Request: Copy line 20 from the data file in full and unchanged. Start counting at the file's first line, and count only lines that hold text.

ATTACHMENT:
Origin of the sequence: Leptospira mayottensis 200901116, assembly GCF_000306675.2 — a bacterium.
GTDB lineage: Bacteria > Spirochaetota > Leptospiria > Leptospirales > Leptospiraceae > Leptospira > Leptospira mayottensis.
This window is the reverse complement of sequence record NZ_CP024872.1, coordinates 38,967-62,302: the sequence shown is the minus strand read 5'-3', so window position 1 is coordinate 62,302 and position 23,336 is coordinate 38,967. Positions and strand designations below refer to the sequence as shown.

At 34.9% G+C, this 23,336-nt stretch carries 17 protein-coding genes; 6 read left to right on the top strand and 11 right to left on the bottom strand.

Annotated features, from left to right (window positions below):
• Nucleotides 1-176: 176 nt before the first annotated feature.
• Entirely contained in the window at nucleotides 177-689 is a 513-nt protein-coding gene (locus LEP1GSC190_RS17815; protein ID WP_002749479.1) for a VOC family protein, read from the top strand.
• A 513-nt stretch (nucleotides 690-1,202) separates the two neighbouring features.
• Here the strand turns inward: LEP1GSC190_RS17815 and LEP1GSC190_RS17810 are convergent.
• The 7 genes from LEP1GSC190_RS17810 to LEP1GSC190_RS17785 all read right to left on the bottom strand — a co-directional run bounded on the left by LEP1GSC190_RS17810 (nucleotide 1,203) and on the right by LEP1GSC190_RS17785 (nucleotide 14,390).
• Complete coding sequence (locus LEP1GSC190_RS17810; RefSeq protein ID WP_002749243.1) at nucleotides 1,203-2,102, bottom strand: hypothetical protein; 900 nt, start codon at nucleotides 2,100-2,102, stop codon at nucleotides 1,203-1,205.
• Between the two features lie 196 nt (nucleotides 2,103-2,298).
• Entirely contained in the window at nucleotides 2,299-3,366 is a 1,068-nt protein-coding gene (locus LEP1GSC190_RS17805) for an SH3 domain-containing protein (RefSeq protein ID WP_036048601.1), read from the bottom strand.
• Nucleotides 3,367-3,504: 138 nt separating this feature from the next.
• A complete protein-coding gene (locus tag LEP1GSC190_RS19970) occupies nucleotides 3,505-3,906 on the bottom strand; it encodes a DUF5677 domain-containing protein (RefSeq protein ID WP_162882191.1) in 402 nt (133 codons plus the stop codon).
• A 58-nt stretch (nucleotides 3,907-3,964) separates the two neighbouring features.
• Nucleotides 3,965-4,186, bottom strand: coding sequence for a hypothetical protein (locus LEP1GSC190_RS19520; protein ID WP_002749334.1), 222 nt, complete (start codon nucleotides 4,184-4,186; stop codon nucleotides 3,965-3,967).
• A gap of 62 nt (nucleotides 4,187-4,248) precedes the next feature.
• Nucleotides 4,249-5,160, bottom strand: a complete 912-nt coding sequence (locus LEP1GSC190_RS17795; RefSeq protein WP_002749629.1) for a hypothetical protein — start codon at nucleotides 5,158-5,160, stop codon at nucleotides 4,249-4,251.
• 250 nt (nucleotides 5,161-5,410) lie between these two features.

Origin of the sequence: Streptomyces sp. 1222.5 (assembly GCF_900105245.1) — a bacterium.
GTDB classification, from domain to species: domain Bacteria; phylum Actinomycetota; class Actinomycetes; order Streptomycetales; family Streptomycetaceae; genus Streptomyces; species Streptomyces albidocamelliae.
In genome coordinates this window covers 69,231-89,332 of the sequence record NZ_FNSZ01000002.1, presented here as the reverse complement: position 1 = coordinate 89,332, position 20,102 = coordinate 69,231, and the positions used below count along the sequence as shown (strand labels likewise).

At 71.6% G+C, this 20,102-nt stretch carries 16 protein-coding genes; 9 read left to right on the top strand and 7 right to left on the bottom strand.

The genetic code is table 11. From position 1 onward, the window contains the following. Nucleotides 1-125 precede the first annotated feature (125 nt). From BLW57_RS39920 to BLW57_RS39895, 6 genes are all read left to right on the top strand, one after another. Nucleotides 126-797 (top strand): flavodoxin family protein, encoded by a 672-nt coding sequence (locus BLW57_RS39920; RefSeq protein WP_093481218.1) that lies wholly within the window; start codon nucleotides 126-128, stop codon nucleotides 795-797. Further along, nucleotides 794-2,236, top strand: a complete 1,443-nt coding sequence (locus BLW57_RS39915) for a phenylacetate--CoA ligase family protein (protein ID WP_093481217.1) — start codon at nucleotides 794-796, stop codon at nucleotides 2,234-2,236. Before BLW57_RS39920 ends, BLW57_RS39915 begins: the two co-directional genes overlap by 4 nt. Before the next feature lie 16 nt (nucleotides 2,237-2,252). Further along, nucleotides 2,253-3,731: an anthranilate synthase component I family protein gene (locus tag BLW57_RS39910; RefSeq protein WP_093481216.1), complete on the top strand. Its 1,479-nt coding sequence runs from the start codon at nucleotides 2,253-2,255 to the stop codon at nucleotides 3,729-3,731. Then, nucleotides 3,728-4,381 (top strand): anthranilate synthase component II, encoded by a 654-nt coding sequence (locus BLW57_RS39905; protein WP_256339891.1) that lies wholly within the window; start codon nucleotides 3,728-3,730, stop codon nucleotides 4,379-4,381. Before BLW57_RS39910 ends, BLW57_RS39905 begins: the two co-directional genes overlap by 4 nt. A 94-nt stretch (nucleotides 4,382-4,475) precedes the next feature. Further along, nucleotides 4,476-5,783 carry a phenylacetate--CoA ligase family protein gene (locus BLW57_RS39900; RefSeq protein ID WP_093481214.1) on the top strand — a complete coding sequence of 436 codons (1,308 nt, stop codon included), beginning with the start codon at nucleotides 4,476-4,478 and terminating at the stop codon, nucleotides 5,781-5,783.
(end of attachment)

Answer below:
• 250 nt (nucleotides 5,161-5,410) lie between these two features.